TESSA RICHARDSON (Contralto)
CLIFFORD MILLER (Tenor)
OSCAR Lampe (Violin)
From the Shepherd's Bush
Where There's a Will There's a Way—according to the story of ' The King's Two
Sons' (Stephen Southwold)
' M'Wang of Kootoo ' (R. de Rohan) was apparently of the same opinion
THE GERSHOM PARKIXGTON
Will prove the old proverb true in their way
A RECENT series of talks broadcast on Tuesday evenings by Mr. Valentino gave London listeners some useful advice on how to utilize the country around London for short holiday trips. But nowadays transport facilities have made us expect a lot, and nothing less than a change of country and language seems to some people a really ado. quate result for a week-end. This evening, therefore, Mr. Filson Young will explain how easy of access Antwerp is, and describe the attractions of the historic Flemish town.
BRARMS PIANOFORTE Music (Second Series)
Played by HowARD-JoNES
Ballad (Op. 10, No. 2)
Scherzo from Sonata in F Sharp Minor (Op. 2)
T)RAHMS' Op. 10 consists of four Ballads, which, with the two much later Rhapsodies, comprise the composer's bigger pianoforte pieces, apart from the Sonatas and Variations.
Bards, in days of old, used to go about from one castle to another, singing ballads of romantic adventures. The term ' Ballad ' came to be used by composers for instrumental pieces that, though they have not usually any definite ' plot' behind them, yet by their contrasts of mood and general shape, suggest something romantic and story - like. The second Ballad, in variety, unity, musicianly resource and lovely melody, is not easily surpassed.
It has been noted that the three notes with which the piece opens, F (Sharp), A, F (Sharp), are the initials of a motto which Brahms chose' Frei, aber froh ' (Free, but happy)-his close friend Joachim taking another three-word motto, ' Free, but lonely.'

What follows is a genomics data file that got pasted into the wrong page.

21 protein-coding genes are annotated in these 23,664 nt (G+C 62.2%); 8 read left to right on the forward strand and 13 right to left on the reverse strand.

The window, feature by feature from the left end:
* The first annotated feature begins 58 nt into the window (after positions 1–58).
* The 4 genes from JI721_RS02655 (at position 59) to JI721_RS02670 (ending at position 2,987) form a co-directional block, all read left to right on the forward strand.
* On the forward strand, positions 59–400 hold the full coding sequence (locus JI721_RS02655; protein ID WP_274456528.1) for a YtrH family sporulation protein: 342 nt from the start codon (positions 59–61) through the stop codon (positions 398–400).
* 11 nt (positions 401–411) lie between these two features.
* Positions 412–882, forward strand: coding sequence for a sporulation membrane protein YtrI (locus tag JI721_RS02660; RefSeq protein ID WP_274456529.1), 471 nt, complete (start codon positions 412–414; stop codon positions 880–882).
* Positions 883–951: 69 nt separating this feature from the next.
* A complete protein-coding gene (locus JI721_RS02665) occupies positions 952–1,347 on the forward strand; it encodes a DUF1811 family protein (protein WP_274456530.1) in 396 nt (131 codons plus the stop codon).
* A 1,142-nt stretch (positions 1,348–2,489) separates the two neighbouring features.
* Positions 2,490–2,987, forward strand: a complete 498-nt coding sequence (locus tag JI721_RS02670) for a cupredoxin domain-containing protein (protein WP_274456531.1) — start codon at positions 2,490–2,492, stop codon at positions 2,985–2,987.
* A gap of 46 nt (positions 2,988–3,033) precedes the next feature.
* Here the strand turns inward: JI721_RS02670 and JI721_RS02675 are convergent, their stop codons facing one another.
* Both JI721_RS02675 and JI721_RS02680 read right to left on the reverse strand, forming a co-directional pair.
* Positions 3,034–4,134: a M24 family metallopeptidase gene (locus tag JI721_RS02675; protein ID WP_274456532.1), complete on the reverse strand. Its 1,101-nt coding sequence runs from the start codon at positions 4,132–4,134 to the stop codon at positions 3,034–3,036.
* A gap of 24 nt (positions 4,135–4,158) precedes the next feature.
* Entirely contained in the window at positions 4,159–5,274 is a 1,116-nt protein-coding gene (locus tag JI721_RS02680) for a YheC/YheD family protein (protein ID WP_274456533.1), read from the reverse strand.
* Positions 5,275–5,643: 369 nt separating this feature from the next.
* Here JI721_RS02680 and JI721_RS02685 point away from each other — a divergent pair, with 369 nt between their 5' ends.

In the Scherzo of the early Sonata, the opening notes (a transformed version of the theme of the preceding Slow Movement) hint at the tune of an old song which had attracted Brahms.
IN the second of his short series of talks Mr.
Ross will elucidate an important aspect of the economic world of today—the relations between finance and industry, whereby the great banks exert a powerful influence over ' big business,' and have it in their power to control the expansion or contraction of manufacture and trade.
The WIRELESS MILITARY BAND
Conducted by B. WALTON O'DONNELL
APRIL PENDARVIS (Contralto)
THE list of the children's songs out of which this, one of the most popular pieces in the radio repertory, is made has often been given in these columns, but it may be useful to repeat it, so that those who care to cheek their recollection of the tunes and their titles may do so :— Boys and Girls, come out to play, Upon Paul's steeple stands a tree, Dame, get up, and bake your pies, I saw three ships come sailing by, Sing a song of sixpence, There was a lady loved a swine, Over the hills and far away, The frog and the crown, A frog he would a-wooing go, Baa, baa, black sheep, Here we go round the mulberry bush, and Oranges and Lemons. 8.45 A RECITAL by ALFRED BARKER (Violin) and EDGAR BAINTON (Pianoforte}
WHEN one is looking for a house, one's choice is guided in the first instance by external and aesthetic considerations. One wants it, if possible, to look nice, to have pleasant surroundings and good views, and at least to have enough rooms and windows and not too many stairs. But when (if ever) one is satisfied with these things, there remains the important question of whether the house is really sound and well made, and here Mr. Towndrow-who will be remembered for his afternoon talks on architecture earlier in the year—will give some useful expert advice.
Local Announcements ; (Daventry only) Shipping Forecast
NADINE MARCH in a sketch, ' Ringing up Dido ' by Marguerite Stein
(Authoress of ' The'Gilt Cage ')
Tom CLARE (at the Piano)
VIVIENE CHATTERTON and TorLTSS GREEN
Light Songs and Musical Comedy Duets
THE GERSHONM PARKINGTON QUINTET